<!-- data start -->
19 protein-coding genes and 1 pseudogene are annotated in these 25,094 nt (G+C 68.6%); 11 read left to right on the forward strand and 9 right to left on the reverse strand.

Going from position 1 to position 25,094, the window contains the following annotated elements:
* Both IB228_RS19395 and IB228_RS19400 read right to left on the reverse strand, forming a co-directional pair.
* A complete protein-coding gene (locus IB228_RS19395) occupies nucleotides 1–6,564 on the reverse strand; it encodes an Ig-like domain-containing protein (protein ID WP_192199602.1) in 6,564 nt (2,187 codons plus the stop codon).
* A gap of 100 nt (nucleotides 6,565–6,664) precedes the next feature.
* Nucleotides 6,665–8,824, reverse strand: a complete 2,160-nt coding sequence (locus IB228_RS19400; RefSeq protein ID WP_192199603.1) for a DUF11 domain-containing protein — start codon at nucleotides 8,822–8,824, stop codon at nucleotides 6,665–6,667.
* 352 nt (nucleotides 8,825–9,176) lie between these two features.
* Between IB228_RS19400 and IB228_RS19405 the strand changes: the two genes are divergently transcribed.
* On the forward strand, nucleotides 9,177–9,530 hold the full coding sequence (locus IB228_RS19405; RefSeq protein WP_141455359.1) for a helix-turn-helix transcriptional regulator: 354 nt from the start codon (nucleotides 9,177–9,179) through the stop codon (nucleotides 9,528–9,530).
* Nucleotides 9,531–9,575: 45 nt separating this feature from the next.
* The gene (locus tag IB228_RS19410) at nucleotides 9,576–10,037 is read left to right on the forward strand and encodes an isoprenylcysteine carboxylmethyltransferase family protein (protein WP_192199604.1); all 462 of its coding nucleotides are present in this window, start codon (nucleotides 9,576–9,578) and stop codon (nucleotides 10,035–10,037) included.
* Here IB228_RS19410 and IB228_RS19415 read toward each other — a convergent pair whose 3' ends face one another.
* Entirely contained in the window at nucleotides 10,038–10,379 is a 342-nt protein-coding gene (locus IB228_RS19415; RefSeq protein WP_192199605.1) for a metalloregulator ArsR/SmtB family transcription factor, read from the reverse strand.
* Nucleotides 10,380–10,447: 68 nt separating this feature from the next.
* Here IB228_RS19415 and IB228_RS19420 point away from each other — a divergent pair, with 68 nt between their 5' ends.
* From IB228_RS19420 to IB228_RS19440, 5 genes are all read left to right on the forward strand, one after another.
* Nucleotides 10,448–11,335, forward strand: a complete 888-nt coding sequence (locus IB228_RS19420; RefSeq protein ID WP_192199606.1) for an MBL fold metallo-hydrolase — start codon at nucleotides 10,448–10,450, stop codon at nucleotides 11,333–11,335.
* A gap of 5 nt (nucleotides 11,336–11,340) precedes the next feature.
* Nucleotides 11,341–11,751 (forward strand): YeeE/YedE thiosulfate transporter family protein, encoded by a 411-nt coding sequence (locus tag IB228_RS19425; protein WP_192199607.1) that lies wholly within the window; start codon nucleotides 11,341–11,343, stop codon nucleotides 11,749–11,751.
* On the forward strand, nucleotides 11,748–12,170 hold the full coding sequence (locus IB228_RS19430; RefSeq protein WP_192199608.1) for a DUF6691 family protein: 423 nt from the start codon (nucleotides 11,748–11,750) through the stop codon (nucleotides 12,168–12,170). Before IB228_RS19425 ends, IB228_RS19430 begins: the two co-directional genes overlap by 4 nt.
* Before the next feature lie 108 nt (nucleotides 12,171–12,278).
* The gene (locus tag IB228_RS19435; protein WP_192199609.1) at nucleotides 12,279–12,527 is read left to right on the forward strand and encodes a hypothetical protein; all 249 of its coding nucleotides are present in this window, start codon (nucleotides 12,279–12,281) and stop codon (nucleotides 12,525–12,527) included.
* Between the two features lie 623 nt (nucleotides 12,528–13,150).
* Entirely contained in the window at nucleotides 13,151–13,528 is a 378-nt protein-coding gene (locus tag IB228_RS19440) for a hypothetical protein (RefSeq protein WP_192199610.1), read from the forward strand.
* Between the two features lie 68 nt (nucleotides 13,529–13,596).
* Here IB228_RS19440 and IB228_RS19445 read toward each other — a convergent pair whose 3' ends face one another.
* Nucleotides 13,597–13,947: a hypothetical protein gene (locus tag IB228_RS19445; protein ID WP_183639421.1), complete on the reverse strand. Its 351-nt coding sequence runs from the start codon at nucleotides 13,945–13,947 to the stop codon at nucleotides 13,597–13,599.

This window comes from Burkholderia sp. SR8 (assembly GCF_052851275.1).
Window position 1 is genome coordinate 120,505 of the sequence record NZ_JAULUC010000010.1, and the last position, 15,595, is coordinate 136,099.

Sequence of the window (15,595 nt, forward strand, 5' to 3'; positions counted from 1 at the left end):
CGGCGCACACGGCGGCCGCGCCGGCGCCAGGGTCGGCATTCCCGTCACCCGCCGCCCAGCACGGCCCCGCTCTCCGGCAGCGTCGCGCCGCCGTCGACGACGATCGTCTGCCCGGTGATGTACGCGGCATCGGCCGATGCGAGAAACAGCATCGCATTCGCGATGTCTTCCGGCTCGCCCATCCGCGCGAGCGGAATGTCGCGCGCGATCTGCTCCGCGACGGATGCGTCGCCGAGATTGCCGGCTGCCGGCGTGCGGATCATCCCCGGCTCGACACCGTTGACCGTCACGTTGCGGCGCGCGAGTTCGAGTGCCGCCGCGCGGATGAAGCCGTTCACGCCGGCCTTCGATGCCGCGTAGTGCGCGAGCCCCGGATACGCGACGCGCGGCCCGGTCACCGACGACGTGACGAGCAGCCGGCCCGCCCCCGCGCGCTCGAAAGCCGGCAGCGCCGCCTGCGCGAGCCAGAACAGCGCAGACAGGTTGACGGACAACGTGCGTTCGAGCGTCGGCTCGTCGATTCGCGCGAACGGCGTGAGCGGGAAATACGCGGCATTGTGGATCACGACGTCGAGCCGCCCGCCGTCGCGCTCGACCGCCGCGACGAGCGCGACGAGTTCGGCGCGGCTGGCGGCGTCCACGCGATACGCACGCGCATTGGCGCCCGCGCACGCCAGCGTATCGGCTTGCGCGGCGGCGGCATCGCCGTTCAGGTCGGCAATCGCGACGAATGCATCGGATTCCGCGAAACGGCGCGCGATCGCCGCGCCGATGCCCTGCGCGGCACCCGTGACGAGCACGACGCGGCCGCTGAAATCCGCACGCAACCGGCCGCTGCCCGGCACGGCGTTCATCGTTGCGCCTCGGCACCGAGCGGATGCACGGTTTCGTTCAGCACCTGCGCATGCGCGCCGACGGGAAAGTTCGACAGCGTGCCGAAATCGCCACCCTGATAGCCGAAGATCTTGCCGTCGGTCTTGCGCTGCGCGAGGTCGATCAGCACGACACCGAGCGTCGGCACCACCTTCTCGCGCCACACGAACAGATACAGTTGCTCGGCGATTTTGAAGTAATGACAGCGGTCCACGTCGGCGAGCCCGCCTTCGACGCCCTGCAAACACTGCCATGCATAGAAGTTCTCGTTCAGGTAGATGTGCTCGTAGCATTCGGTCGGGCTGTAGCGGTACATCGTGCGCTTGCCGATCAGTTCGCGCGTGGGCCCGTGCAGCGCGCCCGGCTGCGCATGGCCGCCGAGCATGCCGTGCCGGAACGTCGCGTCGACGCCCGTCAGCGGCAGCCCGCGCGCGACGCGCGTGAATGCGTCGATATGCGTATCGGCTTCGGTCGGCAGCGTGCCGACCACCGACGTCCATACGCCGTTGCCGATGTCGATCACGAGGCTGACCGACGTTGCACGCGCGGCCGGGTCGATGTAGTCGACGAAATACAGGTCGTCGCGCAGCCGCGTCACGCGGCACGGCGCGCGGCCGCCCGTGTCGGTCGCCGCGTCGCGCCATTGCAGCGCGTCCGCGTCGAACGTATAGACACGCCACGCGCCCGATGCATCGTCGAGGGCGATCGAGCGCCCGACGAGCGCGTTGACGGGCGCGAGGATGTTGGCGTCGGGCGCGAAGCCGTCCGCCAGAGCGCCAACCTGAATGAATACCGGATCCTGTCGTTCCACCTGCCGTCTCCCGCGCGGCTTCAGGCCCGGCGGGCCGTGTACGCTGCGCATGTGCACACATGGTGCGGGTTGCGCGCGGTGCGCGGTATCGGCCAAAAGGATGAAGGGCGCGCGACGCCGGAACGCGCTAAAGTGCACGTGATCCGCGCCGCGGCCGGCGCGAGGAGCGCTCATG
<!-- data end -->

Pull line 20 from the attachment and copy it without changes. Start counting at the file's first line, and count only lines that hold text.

* On the forward strand, nucleotides 11,748–12,170 hold the full coding sequence (locus IB228_RS19430; RefSeq protein WP_192199608.1) for a DUF6691 family protein: 423 nt from the start codon (nucleotides 11,748–11,750) through the stop codon (nucleotides 12,168–12,170). Before IB228_RS19425 ends, IB228_RS19430 begins: the two co-directional genes overlap by 4 nt.